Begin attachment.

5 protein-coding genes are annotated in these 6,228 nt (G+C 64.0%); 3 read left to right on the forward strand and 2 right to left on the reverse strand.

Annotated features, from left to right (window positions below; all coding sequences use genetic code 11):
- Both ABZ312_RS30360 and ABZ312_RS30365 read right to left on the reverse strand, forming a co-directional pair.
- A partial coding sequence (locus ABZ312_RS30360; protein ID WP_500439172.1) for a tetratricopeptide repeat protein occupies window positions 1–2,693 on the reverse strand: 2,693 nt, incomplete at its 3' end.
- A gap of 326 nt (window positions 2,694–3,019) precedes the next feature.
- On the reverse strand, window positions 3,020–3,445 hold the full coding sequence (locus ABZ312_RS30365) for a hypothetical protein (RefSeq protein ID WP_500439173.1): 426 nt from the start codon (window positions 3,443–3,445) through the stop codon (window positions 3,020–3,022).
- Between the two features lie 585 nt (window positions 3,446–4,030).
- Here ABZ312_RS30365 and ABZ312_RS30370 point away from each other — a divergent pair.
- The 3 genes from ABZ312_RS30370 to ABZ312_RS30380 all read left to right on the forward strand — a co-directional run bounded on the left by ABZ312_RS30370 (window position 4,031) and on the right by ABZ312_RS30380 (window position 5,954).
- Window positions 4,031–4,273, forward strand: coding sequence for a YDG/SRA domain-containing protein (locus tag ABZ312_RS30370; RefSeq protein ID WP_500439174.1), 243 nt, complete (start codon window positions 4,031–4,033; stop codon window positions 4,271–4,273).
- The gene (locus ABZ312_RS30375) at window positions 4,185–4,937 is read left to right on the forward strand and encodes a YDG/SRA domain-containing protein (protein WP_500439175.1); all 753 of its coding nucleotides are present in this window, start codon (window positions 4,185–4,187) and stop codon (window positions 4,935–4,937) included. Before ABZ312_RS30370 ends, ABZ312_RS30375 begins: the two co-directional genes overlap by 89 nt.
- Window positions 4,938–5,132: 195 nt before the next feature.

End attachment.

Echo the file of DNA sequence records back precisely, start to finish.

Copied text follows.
5 protein-coding genes are annotated in these 6,228 nt (G+C 64.0%); 3 read left to right on the forward strand and 2 right to left on the reverse strand.

Annotated features, from left to right (window positions below; all coding sequences use genetic code 11):
- Both ABZ312_RS30360 and ABZ312_RS30365 read right to left on the reverse strand, forming a co-directional pair.
- A partial coding sequence (locus ABZ312_RS30360; protein ID WP_500439172.1) for a tetratricopeptide repeat protein occupies window positions 1–2,693 on the reverse strand: 2,693 nt, incomplete at its 3' end.
- A gap of 326 nt (window positions 2,694–3,019) precedes the next feature.
- On the reverse strand, window positions 3,020–3,445 hold the full coding sequence (locus ABZ312_RS30365) for a hypothetical protein (RefSeq protein ID WP_500439173.1): 426 nt from the start codon (window positions 3,443–3,445) through the stop codon (window positions 3,020–3,022).
- Between the two features lie 585 nt (window positions 3,446–4,030).
- Here ABZ312_RS30365 and ABZ312_RS30370 point away from each other — a divergent pair.
- The 3 genes from ABZ312_RS30370 to ABZ312_RS30380 all read left to right on the forward strand — a co-directional run bounded on the left by ABZ312_RS30370 (window position 4,031) and on the right by ABZ312_RS30380 (window position 5,954).
- Window positions 4,031–4,273, forward strand: coding sequence for a YDG/SRA domain-containing protein (locus tag ABZ312_RS30370; RefSeq protein ID WP_500439174.1), 243 nt, complete (start codon window positions 4,031–4,033; stop codon window positions 4,271–4,273).
- The gene (locus ABZ312_RS30375) at window positions 4,185–4,937 is read left to right on the forward strand and encodes a YDG/SRA domain-containing protein (protein WP_500439175.1); all 753 of its coding nucleotides are present in this window, start codon (window positions 4,185–4,187) and stop codon (window positions 4,935–4,937) included. Before ABZ312_RS30370 ends, ABZ312_RS30375 begins: the two co-directional genes overlap by 89 nt.
- Window positions 4,938–5,132: 195 nt before the next feature.